He completed Eugene Onegin in 1878, together with the Fourth symphony (dedicated to his "best friend", Nadezhda von Meek) and the Violin concerto. His credentials as a master of melodic invention were already established; but never before in such overtly Romantic material as these two orchestral works were lyrical themes tautly organized into a framework of such sustained dramatic impact.

Tchaikovsky had travelled in Europe almost every year since 1870, but toured as a conductor for the first time in 1888, and again in 1889. He met Brahms, Dvorak, Grieg, and others, visited London, and completed his Fifth symphony and his great ballet score, The sleeping beauty. In his last year he travelled again to England, this time to receive an honorary doctorate in music at Cambridge University in the distinguished company of Boito, Bruch, Saint-Saens, and Grieg.

He returned to complete the Pathetique symphony, of which he wrote, "I love it as I have never loved any one of my musical offspring." Its many innovative features include a "waltz" movement in 5/4 time and a slow, sorrowful finale. It stands as a fitting end to the career of a tragic man who displayed his deepest feelings in music, often with tremendous emotional power. He died of cholera after drinking contaminated water — possibly deliberately, according to recent research — just nine days after the premiere.


Pyotr Ilyich Tchaikovsky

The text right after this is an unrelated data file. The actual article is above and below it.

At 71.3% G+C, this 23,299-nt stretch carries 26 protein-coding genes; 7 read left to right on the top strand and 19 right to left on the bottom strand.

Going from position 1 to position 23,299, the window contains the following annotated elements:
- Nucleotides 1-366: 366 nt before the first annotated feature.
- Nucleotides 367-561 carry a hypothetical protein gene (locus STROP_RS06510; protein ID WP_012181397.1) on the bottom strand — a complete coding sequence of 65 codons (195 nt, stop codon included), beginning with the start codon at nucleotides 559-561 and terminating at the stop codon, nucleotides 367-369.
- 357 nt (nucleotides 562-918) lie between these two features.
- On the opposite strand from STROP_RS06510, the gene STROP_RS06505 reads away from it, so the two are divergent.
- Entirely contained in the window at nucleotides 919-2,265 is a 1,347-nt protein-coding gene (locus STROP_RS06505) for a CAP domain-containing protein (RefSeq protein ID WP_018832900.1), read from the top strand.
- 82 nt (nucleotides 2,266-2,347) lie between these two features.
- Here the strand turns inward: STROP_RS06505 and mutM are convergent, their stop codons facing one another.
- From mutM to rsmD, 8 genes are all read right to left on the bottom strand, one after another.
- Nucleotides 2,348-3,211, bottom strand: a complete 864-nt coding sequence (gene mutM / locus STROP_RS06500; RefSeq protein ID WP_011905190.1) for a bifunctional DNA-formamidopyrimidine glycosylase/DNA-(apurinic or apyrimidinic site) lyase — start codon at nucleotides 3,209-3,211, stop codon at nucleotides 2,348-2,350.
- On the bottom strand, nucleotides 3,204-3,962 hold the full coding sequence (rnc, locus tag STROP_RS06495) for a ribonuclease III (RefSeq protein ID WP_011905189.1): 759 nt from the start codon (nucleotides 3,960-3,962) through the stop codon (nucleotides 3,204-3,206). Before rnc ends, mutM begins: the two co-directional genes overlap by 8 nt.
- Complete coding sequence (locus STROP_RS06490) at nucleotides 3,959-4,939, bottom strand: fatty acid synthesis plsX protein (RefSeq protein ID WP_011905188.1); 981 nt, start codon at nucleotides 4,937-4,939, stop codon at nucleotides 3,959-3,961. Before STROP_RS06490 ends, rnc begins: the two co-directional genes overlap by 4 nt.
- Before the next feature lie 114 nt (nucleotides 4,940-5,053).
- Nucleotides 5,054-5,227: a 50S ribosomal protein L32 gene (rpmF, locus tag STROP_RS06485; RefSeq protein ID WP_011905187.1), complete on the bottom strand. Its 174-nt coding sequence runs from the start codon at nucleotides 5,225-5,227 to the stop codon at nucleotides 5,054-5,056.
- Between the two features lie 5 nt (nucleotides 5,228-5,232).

Pyotr Ilyich Tchaikovsky (1840-1893)



Symphony No.4
Andante sostenuto, Moderato
Andantino in modo di canzone
Scherzo: Pizzicato ostinato
Finale: Allegro con fuoco

Symphony No.5
Andante cantabile
Valse: Allegro moderato
Finale: Andante maestoso

Symphony No.6
Adadio - Allegro non troppo
Allegro con grazia
Allegro moltl vivace
Finale: Adagio lamentoso-Andante

Violin Concerto in D major Op.35

Valeria Walewska
Piano Concerto No.1 in B flat minor Op.23
Allegro non troppo
Andantino semplice
Allegro con fuoco

String Quartet No.1
Moderato e simplice
Andante cantabile
Scherzo: Allegro non tanto
Finale: Allegro giusto


Swan Lake Ballet Suite
Swan Dance

Irina Vasileva
"Grandma and a Grandchild"
"Spring Song"

Interlude from the opera "The Queen of Spades" (fragment)

"Romeo and Juliette"

Aria of Iolanta

"Eugene Onegin"
The letter of Tatiana

Women's Glee Club
Eugene Onegin

Chorus of Peasant Girls

Todd K. Frazier
Fragment (on french horn)

Overture Solennelle "1812" Op.49

Leonald Kaidja
op.37 No. 1 "January" (At the Fireside)

op.37 No. 5 "May" (Starlight Nights)
op.37 No. 6 "June" (Barcarole)
p.37 No. 10 "October" (Autumn Song)

The Seasons - Op.37b
L. Kaidja
January - At the fireside

S. Bisotti
March - Song of the lark
April - Snowdrop
L. Kaidja
May - Starlit nights

S. Bisotti
June - Barcarolle
L. Kaidja
October - Autumn Song

S. Bisotti
November - Troika

December - Christmas

J. Grocholski
Album for the Youth Op.39
Morning Prayer
The sick Doll
In the Church

Entracte from Sleeping Beauty
(Violin Solo from ballet "La belle au bois dormant")
Alexander Skwortsow, violin; Bert Mooiman, organ

Erick Friedman
Waltz Scherzo

J. Robson
Valse Bluette

J. Lebenstedt



Eugene Delacroix





















J.S. Strauss